The top left corner in figure 2 displays a project network with 11 activities and finish-start precedence relations. Each number above the node denotes the estimated duration of the activity while the number below the node is used to refer to the resource demand. The maximum availability of the resource is equal to 5 units (e.g. people).

The optimal schedule is given by the schedule on the top right corner of the picture. Its optimal duration of 17 days lies in between the feasible schedule found by the Greatest Cumulative Resource Work Content (GRWC) priority rule and the best lower bound calculated by the resource based lower bound (see “What is my scheduling objective? Lower bounds on the total project duration”). The heuristic schedule has a total duration of 19 days displayed at the bottom right corner of the picture. The GCRWC priority rule results in the activity list [1,2,3,6,9,4,7,5,8,10,11] that can be transformed in the heuristic schedule using a serial generation scheme as discussed in “Optimizing regular scheduling objectives: Priority rule based scheduling”. The gap between the heuristic schedule and the lower bound is equal to 3 days.

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Figure 2. An example project network with its optimal schedule and the gap between a feasible schedule and the resource based lower bound

It should be noted that this general approach is also applicable to scheduling objectives other than the time minimization. While the time minimization is the most dominant scheduling objective, other minimization objectives for which no lower bounds are available in PMKC are given in “What is my scheduling objective? Minimizing the resource idle time” and “What is my scheduling objective? Leveling the use of resources”. Moreover, while the heuristic solutions found by priority rules (“Optimizing regular scheduling objectives: Priority rule based scheduling”) are restricted to regular scheduling objectives, other heuristic techniques such as the Burgess and Killebrew algorithm can be used to construct feasible schedules with non-regular scheduling objectives. This algorithm will not be discussed at PM Knowledge Center. The difference between regular and non-regular scheduling objectives is explained in “Resource constrained project scheduling: Regular and non-regular scheduling objectives”.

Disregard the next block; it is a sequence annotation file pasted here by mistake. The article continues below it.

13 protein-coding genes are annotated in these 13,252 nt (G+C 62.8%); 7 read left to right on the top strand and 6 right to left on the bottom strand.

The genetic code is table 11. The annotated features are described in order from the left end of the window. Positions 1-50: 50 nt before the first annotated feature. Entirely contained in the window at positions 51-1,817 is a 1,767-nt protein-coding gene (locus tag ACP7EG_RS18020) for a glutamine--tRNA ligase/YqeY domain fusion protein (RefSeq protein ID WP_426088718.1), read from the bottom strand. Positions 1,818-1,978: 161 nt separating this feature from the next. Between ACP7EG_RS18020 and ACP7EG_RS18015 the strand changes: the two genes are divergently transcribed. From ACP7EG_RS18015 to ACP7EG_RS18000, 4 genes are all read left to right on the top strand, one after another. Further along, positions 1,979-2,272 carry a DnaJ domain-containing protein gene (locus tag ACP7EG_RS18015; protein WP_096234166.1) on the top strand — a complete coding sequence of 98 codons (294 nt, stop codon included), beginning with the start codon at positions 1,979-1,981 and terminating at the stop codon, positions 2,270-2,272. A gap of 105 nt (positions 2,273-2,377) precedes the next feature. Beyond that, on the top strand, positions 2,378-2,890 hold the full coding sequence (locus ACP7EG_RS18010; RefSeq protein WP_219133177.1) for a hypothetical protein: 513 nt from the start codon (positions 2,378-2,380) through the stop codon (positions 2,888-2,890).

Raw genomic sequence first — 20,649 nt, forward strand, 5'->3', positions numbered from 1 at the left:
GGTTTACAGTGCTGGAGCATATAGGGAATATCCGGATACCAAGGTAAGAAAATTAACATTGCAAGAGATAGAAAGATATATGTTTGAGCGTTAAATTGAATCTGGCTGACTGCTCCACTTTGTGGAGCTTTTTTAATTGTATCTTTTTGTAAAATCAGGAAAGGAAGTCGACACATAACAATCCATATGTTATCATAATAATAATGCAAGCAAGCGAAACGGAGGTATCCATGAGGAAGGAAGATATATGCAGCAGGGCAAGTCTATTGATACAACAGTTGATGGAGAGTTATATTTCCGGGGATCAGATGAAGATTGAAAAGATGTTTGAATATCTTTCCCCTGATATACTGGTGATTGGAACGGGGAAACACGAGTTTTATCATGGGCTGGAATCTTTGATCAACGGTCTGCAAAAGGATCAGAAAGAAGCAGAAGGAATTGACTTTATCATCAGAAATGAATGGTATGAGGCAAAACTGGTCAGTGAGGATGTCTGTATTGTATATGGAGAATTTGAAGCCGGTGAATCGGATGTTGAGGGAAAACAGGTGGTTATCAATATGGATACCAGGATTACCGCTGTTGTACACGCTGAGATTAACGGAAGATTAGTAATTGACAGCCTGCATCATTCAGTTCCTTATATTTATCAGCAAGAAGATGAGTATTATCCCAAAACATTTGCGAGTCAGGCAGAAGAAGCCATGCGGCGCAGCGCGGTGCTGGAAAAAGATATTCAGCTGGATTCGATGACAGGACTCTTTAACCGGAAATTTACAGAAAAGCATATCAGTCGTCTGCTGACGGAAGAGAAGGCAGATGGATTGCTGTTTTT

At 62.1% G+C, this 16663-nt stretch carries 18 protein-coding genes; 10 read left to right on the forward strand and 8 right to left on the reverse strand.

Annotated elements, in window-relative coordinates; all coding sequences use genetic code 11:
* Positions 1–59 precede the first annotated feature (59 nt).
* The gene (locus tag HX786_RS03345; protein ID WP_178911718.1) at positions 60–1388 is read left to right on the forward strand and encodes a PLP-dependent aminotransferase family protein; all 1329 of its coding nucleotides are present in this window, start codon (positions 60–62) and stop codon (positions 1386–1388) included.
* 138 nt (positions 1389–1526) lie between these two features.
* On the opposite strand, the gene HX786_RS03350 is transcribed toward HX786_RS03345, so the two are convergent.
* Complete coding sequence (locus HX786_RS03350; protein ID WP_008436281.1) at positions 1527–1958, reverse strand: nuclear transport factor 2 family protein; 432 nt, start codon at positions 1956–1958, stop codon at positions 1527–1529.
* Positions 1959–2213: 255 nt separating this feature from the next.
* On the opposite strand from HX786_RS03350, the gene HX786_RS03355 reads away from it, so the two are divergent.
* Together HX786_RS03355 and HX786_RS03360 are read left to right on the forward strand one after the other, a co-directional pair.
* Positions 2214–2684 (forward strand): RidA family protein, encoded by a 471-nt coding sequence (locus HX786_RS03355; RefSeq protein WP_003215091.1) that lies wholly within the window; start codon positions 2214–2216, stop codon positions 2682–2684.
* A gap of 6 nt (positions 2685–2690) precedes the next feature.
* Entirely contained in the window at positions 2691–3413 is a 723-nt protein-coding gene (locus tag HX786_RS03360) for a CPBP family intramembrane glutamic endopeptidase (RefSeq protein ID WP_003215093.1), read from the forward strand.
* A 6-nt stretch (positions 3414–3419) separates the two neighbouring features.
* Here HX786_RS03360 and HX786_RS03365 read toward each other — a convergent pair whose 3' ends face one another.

**Maximization objective**

When the scheduling objective is a value to maximize instead of to minimize, the gap calculation is similar but opposite to the approach for a minimization objective. The heuristic schedule is now a lower bound since improvement from a heuristic feasible schedule to an optimal schedule will lead to an increase (i.e. improvement) of the scheduling objective. Likewise, the calculation of a bound using an infeasible schedule is now an upper bound since it ignores resource constraints and allows resource conflicts. A typical and well-known scheduling maximization objective is the net present value optimization objective as discussed in “What is my scheduling objective? Maximizing the net present value”.